Opportunity Knocks by Debbie Bennett

I remember the original Opportunity Knocks from my childhood. I don't recall the late 1980s revival, but then I didn't have a television for a while back then.

But it does knock, doesn't it? Opportunity. And often when you least expect it. Take the other day for example and we're out at an RSPCA centre, looking at cats. With Andy being allergic to a lot of furry animals, it's becoming a mission to find a cat he can tolerate - different cats produce stronger/weaker reactions. And bizarrely it's a long-haired cat that he seems most comfortable with ...

So we head off for a pub lunch, (paid for by the discount we negotiated in Maplin earlier while buying a joint business asset of a projector - it always pays to haggle). We decide to go to a pub in Whitchurch where Andy renovated and replaced all the lead-light windows last summer. We've not been since it re-opened for business and it's already gaining a good reputation for food. There's a piano in this pub, and it was fairly quiet at about 3pm, so Clare gives a impromptu rendition of Frozen (with no music) and gets a round of applause at the end. Buoyed by audience-appreciation, she segues easily into a medley of other stuff, both classical and popular.

And the pub manager is at the bar and wanders over to ask how old she is. We tell him she's 18 (and she can sing too) and he asks whether she'd be interested in a couple of hour slots once a week playing piano for diners. So Clare comes back and they chat and she's probably doing a trial in a few weeks with a view to becoming a permanent fixture one evening a week.

So it's not just about being in the right place at the right time; it's about making the most of every opportunity that comes your way. For me as a writer, that means always carrying book postcards with me in case anyone asks (never pushy, just available). It means pitching for a slot at the local literary festival, with no real idea of what I'll do if I get one, but I'm sure I'll think of something. I'm speaking at our Women's Networking Day at work, theme: stepping outside of your comfort zone - because all writers do that, don't they, every time they put pen to paper or fingers to keyboard? I volunteer to blog anywhere and everywhere somebody will have me - because you never know who might be reading. All it takes are six degrees of separation and those opportunities just might lead on to something bigger and better.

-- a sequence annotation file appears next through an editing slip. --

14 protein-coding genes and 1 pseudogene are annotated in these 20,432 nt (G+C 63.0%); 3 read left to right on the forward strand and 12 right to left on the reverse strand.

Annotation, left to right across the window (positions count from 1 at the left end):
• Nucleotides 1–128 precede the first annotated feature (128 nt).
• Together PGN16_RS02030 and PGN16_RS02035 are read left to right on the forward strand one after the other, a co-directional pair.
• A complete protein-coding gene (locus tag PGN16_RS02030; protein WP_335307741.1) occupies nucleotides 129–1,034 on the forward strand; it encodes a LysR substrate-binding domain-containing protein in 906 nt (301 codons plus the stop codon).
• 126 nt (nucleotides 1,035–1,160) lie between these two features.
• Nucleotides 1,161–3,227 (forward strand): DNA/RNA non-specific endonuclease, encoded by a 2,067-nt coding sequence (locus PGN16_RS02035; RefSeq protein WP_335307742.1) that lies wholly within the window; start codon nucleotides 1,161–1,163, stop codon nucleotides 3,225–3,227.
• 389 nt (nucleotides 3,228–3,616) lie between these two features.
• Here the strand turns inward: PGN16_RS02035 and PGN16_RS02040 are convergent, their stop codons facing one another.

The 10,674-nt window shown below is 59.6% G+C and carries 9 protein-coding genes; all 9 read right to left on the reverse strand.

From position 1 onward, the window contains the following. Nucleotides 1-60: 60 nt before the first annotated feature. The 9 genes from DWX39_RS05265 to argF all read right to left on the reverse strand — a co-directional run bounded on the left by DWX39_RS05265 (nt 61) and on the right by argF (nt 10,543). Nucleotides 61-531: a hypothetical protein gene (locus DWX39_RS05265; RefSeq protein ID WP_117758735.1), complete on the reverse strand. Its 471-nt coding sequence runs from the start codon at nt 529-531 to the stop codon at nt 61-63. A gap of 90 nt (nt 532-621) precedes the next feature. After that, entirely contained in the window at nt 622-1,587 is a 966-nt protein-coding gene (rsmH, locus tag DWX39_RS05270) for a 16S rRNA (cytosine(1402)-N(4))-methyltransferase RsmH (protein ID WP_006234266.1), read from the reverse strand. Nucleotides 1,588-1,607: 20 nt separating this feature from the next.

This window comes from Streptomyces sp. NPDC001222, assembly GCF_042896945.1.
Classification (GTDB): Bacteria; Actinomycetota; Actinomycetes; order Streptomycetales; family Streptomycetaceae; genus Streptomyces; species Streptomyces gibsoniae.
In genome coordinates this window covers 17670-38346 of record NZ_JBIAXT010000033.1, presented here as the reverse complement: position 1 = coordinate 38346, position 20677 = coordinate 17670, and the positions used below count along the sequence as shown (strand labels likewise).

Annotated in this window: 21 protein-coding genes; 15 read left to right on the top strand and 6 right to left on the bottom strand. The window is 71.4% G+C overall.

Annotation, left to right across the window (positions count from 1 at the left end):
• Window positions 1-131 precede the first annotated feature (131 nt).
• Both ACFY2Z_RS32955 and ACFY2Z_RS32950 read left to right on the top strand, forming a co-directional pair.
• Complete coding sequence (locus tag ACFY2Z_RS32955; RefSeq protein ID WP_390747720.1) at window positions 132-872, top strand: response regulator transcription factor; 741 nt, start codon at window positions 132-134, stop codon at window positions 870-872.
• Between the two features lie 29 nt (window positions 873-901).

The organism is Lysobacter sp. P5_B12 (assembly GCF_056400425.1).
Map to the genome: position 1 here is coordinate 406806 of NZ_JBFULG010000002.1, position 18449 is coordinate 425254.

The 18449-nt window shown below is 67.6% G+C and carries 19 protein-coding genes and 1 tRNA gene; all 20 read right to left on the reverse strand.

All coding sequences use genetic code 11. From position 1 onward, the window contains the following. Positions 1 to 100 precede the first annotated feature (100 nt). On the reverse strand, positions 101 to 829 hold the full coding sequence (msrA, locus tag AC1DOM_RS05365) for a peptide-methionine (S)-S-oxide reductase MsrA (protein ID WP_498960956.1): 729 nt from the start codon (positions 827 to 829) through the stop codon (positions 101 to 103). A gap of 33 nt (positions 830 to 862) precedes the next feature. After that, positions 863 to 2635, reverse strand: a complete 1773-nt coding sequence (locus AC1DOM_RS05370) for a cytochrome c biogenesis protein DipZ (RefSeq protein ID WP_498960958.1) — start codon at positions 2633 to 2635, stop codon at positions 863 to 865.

Life is what we make it. 


Bill Kirton said…
Absolutely right, Debbie. All the major events and changes in my own life have been the results of accidents, serendipity. Luck is out there but it won't find you if you just sit on your bum waiting for it.
Jan Needle said…
i'll second that, bill. although i did go into a pub once with my tin whistle (and not quite sober) and started to play. far from offering me a slot, they offered to call the police and have me removed. no taste, some people. good advice though, debbie
Kathleen Jones said…
Good luck to Claire - what a lovely thing to happen! You're right Debbie it's all about seeing the opportunities when they pop up and grabbing them.
Lynne Garner said…
As with Bill many of the biggest changes in my life have not happened because I planned them, they came along when I least expected it. If I hadn't been made redundant, not able to find a job which 'pushed' me into deciding to go to university late in life I'd never have become a writer.
Lydia Bennet said…
Very true Debbie! good to hear about your daughter's opportunity.

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